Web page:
Unique minds make unique films. Case in point: Teruo Ishii. Now in his 80s and still going strong, Ishii has amassed a filmography of over 80 titles since his debut with Ring No Oja: Eiko No Sekai in 1957. Though he is predominantly known for his series of gleefully sleazy exposés on Edo-era torture practices that began with The Joys of Torture, his back catalogue contains more than a few films whose outrageousness is of quite another kind.
Of these, The Horror of Malformed Men stands out as one of the most singular cinematic experiences not just in Ishii's history, but in all of Japan's. Combining a spectrum of influences that stretches from Rampo to butoh, it taps into the country's post-nuclear trauma so audaciously that people fled theaters in disgust upon its release and that it has been consistently barred from appearing on video or DVD since. Yet, it is beautiful, haunting and oneiric; it is the closest one can come to a dreamlike experience without closing one's eyes.
Recounting the plot of The Horror of Malformed Men is futile. Despite being narrative in nature, it ascribes to no apparent logic. Ishii and his co-screenwriter Masahiro Kakefuda have strung together elements from a variety of Edogawa Rampo works, including The Human Chair (Ningen Isu), The Stroller in the Attic (Yaneura No Sanposha), The Twins (Soseiji) and the title story, and fashioned them around an amnesiac young doctor's search for his missing father. The father, a Dr. Moreau-esque deranged scientist, lives on an island where he has created a private dominion populated by horrible hybrids of man and beast, the by-products of a wish-turned-obsession to cure his disfigured wife.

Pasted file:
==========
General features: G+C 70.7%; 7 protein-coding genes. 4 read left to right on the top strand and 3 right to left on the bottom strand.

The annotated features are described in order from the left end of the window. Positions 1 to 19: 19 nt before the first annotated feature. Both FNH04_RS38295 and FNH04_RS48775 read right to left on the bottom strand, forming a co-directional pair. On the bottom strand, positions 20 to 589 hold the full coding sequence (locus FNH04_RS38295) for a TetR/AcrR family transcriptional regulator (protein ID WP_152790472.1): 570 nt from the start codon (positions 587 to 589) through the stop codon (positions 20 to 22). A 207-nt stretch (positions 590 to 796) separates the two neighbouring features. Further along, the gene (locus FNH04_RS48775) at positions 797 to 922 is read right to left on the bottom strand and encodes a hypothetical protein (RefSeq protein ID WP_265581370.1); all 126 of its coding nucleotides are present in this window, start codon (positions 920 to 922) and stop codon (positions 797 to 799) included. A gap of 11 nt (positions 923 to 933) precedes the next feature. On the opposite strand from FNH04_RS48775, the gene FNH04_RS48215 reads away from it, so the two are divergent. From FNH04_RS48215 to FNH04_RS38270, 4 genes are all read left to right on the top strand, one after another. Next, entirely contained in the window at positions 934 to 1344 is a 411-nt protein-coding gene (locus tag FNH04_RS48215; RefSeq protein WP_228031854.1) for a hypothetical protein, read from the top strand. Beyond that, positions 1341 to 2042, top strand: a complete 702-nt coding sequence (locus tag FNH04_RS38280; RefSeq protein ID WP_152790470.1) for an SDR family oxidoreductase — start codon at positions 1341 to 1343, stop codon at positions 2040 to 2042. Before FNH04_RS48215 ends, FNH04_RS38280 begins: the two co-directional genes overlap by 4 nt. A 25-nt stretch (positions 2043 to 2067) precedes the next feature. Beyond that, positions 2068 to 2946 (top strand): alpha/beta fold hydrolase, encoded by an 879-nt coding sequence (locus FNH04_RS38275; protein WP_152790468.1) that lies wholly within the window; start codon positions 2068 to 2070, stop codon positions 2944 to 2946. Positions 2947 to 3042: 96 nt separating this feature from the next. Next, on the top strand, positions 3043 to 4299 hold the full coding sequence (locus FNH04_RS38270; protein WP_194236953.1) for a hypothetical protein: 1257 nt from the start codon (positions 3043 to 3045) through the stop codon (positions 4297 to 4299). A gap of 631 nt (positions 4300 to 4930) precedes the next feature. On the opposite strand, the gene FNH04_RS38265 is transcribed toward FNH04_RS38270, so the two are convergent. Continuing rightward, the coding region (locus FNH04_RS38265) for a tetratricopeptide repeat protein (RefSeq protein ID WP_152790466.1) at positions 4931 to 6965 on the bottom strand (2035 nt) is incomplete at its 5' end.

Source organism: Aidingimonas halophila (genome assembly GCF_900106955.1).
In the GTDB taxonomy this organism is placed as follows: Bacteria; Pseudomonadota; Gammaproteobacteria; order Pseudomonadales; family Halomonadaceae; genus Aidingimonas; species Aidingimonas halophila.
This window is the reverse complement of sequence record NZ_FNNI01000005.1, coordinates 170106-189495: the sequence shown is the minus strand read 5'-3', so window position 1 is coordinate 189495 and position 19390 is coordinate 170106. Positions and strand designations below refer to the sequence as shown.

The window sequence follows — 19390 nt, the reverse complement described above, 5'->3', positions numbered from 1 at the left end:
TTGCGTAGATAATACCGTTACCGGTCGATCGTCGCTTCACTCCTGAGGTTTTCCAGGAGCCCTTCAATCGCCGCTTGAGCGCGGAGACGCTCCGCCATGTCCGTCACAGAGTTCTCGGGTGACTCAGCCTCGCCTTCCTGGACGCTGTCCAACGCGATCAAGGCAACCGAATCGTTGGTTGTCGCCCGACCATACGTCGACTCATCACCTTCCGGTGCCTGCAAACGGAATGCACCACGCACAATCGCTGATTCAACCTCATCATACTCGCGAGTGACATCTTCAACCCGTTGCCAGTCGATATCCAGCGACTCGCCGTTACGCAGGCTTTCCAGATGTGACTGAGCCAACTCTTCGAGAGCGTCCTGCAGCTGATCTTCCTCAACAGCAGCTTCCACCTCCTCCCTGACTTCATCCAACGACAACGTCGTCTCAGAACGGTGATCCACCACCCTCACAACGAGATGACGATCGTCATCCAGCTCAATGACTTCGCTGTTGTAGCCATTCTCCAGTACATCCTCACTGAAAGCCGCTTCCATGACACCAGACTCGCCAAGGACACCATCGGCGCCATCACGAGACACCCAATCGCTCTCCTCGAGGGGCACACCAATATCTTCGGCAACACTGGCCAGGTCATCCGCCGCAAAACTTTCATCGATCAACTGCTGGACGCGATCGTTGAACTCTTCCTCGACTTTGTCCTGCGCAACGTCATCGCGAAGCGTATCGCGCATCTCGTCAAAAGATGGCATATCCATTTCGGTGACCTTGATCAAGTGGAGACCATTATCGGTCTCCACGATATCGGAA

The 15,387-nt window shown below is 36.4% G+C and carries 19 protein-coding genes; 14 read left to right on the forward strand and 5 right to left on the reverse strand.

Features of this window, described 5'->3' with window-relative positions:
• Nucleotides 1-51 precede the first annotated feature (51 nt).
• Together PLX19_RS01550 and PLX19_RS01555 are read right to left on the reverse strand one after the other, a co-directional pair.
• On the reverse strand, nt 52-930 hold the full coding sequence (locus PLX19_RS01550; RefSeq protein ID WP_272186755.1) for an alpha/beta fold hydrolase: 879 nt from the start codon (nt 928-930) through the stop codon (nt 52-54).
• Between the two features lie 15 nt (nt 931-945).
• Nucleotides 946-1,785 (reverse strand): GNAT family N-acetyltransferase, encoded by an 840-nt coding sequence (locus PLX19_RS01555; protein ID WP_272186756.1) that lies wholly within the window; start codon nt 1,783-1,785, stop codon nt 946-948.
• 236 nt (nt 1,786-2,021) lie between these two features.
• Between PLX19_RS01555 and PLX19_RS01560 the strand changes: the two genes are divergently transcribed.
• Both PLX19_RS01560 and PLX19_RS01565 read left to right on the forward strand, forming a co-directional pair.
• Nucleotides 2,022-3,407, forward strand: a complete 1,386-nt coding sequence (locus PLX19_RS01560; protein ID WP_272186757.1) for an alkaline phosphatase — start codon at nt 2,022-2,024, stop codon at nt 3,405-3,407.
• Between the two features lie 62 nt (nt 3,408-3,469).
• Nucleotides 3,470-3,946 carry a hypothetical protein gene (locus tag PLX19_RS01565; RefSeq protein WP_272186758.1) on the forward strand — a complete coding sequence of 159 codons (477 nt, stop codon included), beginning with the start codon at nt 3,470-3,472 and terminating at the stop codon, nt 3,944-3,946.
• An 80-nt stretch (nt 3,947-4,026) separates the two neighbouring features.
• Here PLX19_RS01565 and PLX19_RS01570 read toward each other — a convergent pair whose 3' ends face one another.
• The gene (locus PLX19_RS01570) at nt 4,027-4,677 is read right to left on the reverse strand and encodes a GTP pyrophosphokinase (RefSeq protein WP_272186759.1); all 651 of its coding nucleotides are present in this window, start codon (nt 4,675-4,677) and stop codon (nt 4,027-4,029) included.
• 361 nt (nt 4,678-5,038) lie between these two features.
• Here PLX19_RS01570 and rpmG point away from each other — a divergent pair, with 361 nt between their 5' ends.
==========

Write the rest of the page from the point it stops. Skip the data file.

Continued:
Symbolic of The Horror of Malformed Men's refusal to surrender to plausibility or narrative verisimilitude is the central figure of butoh founder Tatsumi Hijikata as the unhinged doctor, scurrying across the rocky island coast in a crablike fashion, Ishii's jump cuts making his choreographed movements seem even more erratic. Dressed in a skintight silver dress, his mad eyes peering through a shroud of long black hair, Hijikata delivers his dialogue in a procession of gutteral intonations. Spastic at one moment, brooding at another, his performance is the polar opposite of star Teruo Yoshida, who wisely tones down his acting to the point of seeming to sleepwalk, a very appropriate decision given the film's overall ambience.
In a more literal reading this film could doubtlessly be called messy and illogical, but it's the kind of unordered, primal illogicality of a dream that it displays. The Horror of Malformed Men is a dream; one that would be a nightmare if it weren't so grotesquely beautiful.